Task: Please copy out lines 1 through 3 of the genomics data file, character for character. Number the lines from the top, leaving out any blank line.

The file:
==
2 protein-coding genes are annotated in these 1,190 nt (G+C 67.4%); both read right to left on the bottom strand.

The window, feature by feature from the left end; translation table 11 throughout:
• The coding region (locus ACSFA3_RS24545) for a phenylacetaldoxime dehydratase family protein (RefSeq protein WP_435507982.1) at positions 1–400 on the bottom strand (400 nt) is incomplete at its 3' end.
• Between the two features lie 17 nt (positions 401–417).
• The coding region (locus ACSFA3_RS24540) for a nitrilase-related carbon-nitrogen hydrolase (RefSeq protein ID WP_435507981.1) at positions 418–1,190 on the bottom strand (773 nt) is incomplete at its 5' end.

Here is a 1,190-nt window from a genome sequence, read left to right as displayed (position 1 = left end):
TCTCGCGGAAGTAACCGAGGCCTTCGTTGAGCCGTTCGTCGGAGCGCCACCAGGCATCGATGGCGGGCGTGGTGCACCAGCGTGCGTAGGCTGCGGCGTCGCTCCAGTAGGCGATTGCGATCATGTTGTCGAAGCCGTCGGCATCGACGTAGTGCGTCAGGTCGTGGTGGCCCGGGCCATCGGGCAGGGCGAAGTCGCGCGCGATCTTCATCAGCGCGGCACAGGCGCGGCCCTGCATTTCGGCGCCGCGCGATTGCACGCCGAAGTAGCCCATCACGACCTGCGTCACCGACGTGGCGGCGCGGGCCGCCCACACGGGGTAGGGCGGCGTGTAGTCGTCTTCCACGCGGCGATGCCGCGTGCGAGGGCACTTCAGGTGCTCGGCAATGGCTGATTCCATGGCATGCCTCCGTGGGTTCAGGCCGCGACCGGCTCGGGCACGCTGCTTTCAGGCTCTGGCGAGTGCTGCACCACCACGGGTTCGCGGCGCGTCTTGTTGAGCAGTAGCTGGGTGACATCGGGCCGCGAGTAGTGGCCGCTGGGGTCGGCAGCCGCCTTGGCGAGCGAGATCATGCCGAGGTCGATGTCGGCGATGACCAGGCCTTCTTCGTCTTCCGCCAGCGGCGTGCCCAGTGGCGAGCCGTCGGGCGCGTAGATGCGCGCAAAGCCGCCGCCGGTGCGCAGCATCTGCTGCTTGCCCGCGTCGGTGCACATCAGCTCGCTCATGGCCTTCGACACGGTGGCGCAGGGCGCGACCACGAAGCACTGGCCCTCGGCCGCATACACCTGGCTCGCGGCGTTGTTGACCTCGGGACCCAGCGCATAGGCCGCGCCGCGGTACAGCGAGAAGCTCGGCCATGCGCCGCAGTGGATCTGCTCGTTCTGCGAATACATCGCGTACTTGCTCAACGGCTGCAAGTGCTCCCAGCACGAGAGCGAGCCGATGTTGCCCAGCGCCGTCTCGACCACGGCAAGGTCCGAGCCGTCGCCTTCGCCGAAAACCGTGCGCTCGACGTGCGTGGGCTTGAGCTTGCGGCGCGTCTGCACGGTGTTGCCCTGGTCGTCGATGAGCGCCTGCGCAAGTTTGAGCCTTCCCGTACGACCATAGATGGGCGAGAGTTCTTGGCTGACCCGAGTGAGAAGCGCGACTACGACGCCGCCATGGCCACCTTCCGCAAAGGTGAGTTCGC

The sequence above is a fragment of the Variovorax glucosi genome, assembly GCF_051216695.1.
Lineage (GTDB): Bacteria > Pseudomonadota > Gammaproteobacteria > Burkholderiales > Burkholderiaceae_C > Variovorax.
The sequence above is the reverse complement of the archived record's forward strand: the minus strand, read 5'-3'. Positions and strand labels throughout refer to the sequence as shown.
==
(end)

2 protein-coding genes are annotated in these 1,190 nt (G+C 67.4%); both read right to left on the bottom strand.

The window, feature by feature from the left end; translation table 11 throughout:
• The coding region (locus ACSFA3_RS24545) for a phenylacetaldoxime dehydratase family protein (RefSeq protein WP_435507982.1) at positions 1–400 on the bottom strand (400 nt) is incomplete at its 3' end.